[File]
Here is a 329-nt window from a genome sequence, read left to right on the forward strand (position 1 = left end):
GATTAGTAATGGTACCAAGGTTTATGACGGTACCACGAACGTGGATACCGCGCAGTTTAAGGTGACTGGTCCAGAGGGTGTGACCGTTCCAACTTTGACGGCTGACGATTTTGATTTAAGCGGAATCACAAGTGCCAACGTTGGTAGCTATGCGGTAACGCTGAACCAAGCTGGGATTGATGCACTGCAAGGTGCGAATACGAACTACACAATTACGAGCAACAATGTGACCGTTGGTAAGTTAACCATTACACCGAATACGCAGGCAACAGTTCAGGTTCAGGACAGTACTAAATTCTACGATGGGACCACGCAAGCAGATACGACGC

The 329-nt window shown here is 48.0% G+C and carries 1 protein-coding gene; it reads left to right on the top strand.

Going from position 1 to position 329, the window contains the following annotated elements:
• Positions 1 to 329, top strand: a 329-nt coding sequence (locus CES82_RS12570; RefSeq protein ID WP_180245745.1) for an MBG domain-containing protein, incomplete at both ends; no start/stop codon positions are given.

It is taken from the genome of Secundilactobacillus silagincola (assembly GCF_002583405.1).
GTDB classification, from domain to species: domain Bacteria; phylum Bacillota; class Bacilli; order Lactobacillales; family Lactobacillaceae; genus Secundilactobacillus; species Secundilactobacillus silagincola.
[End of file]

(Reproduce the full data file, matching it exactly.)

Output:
Here is a 329-nt window from a genome sequence, read left to right on the forward strand (position 1 = left end):
GATTAGTAATGGTACCAAGGTTTATGACGGTACCACGAACGTGGATACCGCGCAGTTTAAGGTGACTGGTCCAGAGGGTGTGACCGTTCCAACTTTGACGGCTGACGATTTTGATTTAAGCGGAATCACAAGTGCCAACGTTGGTAGCTATGCGGTAACGCTGAACCAAGCTGGGATTGATGCACTGCAAGGTGCGAATACGAACTACACAATTACGAGCAACAATGTGACCGTTGGTAAGTTAACCATTACACCGAATACGCAGGCAACAGTTCAGGTTCAGGACAGTACTAAATTCTACGATGGGACCACGCAAGCAGATACGACGC

The 329-nt window shown here is 48.0% G+C and carries 1 protein-coding gene; it reads left to right on the top strand.

Going from position 1 to position 329, the window contains the following annotated elements:
• Positions 1 to 329, top strand: a 329-nt coding sequence (locus CES82_RS12570; RefSeq protein ID WP_180245745.1) for an MBG domain-containing protein, incomplete at both ends; no start/stop codon positions are given.

It is taken from the genome of Secundilactobacillus silagincola (assembly GCF_002583405.1).
GTDB classification, from domain to species: domain Bacteria; phylum Bacillota; class Bacilli; order Lactobacillales; family Lactobacillaceae; genus Secundilactobacillus; species Secundilactobacillus silagincola.